Medical research over the past decade has drastically impacted the way that we view medical treatments. Researchers in the medical field have made some huge discoveries that have completely altered the way that we treat certain diseases and cancers of the human body. As the medical research field continues to grow and evolve the possibilities for treatment are seemingly endless. One especially exciting branch of the medical research field is called regenerative medicine. Regenerative medicine focuses on how the body repairs itself to be restored to its proper function. By gaining a better understanding of the body’s natural repair system researchers have been able to develop treatment options for many diseases that have been considered untreatable in the past. Regenerative medicine offers great potential for the future of medical treatments options. This field of medicine focuses exclusively on biologics or biopharmaceuticals, which is the use of naturally occurring substances as medicine for various diseases. Medicine biologics can be found in humans, animals, and other living organisms and include vaccines, blood or blood components, organs, and stem cell therapy, among other things.
Regenerative medicine is a relatively new field of medicine that holds great potential for the future of all medical fields. One type of regenerative medicine that has been widely used for many years is called a stem cell transplant or bone marrow transplant. Bone marrow is the soft tissue that is stored inside of our bones and helps to promote the growth and development of blood cells. There are two types of bone marrow, red marrow and yellow marrow. Red bone marrow develops red blood cells and white blood cells, which help to fight infections in the body. Yellow bone marrow is made up of fat cells. Normal function and development of the bone marrow can be interrupted by a number of different diseases and cancers, including multiple myeloma and certain forms of anemia. When the proper functioning of the bone marrow is disrupted, a patient may require a bone marrow transplant. Bone marrow transplants are also common among cancer patients who have received chemotherapy or radiation. Chemotherapy and radiation can be very hard on the body and can kill cells that make up the bone marrow. In order to return the body to healthy functioning many patients will have a bone marrow transplant following chemotherapy or radiation.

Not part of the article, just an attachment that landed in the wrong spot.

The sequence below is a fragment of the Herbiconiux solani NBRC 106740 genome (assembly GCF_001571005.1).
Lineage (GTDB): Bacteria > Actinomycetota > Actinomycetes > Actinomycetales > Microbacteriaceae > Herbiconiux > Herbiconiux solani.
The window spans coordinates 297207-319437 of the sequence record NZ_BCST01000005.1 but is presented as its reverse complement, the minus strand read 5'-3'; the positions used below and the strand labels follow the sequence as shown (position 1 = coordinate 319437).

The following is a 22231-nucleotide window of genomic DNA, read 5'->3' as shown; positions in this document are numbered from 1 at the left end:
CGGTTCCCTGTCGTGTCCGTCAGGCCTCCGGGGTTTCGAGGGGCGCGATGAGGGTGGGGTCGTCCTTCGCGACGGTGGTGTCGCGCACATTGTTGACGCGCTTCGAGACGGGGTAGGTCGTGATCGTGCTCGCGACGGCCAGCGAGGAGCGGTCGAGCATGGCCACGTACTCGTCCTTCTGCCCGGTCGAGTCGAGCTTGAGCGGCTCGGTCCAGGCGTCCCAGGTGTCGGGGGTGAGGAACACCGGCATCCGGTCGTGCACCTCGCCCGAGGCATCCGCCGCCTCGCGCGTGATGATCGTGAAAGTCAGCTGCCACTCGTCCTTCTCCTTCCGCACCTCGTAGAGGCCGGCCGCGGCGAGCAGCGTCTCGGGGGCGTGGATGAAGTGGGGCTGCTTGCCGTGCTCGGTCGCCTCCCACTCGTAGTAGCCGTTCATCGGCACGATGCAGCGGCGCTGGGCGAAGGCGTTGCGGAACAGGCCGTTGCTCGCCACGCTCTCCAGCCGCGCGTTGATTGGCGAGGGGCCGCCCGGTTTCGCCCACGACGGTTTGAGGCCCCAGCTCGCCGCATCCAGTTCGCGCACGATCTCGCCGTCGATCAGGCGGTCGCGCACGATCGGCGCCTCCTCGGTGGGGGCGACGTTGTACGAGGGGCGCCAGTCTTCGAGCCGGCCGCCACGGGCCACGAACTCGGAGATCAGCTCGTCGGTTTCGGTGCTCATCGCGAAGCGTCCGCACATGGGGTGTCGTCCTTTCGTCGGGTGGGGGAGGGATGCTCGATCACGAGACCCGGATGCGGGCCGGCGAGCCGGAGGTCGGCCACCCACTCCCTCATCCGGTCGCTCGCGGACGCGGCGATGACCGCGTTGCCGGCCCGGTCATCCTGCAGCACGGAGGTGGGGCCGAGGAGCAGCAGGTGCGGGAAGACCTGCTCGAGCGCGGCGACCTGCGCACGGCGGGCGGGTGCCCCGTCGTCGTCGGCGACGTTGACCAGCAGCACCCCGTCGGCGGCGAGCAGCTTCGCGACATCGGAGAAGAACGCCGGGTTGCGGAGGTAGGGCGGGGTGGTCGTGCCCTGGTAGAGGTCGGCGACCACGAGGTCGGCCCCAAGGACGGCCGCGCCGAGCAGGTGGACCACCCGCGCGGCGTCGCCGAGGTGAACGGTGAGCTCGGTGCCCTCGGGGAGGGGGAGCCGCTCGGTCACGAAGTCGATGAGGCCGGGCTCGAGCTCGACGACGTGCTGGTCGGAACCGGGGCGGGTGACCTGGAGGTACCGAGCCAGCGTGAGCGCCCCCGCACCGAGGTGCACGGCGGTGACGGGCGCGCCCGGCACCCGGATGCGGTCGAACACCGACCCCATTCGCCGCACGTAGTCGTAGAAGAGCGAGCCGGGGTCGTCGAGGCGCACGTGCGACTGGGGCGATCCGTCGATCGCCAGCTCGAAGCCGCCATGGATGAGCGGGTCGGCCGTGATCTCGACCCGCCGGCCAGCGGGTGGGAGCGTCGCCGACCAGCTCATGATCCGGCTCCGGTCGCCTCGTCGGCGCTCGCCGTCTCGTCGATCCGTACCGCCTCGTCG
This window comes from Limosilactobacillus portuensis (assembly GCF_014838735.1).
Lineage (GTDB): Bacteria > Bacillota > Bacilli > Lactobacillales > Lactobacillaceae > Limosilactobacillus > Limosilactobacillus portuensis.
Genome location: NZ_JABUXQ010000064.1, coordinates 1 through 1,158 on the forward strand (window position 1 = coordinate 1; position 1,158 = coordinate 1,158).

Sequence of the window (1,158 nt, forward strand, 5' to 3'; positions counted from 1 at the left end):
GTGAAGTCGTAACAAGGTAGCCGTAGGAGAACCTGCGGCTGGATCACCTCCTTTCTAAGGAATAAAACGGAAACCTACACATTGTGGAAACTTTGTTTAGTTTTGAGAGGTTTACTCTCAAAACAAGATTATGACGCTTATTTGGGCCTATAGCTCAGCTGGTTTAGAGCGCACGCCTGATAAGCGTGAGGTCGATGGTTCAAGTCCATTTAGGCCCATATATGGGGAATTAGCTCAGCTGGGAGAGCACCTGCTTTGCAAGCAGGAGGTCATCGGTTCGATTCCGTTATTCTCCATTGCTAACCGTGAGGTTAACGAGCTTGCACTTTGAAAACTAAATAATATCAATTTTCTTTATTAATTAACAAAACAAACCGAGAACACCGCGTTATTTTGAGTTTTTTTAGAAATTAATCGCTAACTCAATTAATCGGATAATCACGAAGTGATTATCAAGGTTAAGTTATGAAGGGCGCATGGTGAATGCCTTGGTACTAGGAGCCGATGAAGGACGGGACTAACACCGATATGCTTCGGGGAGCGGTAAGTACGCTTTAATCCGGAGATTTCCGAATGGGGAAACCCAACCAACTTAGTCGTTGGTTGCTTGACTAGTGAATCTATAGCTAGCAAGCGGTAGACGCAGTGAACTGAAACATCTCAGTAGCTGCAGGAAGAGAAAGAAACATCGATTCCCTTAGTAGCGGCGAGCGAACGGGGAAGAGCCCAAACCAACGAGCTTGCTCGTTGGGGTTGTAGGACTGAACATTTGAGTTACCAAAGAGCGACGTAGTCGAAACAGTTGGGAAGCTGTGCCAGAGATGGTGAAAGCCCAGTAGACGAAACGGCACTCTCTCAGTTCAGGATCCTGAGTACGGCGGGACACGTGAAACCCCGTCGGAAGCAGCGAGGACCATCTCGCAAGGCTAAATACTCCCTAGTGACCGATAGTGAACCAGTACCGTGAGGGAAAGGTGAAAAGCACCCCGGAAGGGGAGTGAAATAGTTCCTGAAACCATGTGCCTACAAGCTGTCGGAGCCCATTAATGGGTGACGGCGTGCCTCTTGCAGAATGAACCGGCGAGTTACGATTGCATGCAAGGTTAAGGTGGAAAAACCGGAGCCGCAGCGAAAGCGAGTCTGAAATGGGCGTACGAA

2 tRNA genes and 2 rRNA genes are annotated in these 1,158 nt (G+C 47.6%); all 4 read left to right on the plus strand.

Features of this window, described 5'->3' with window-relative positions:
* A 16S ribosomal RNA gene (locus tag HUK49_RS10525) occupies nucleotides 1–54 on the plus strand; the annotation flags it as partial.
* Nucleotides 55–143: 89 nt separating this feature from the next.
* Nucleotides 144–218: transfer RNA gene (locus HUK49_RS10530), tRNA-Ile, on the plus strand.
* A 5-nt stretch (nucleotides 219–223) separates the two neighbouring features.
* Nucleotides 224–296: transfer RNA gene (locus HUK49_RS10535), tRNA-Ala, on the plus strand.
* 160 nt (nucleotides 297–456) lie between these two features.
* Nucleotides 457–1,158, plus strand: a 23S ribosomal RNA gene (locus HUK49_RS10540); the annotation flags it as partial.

Bone marrow transplants can be performed in two different ways. The first is through an allogenic transplant, which requires a donor to donate their healthy bone marrow that is then implanted in to the affected patient. Before an allogenic transplant takes place the affected patient is given drugs that will kill of their diseases bone marrow to allow room for the healthy bone marrow to grow and develop. There is a risk of graft versus host with an allogenic transplant, which means that the affected patient’s body rejects the donor’s bone marrow. Another type of bone marrow transplant is called autologous transplant, which takes the bone marrow from the affected patient which is then stored and implanted back in the same patient later on.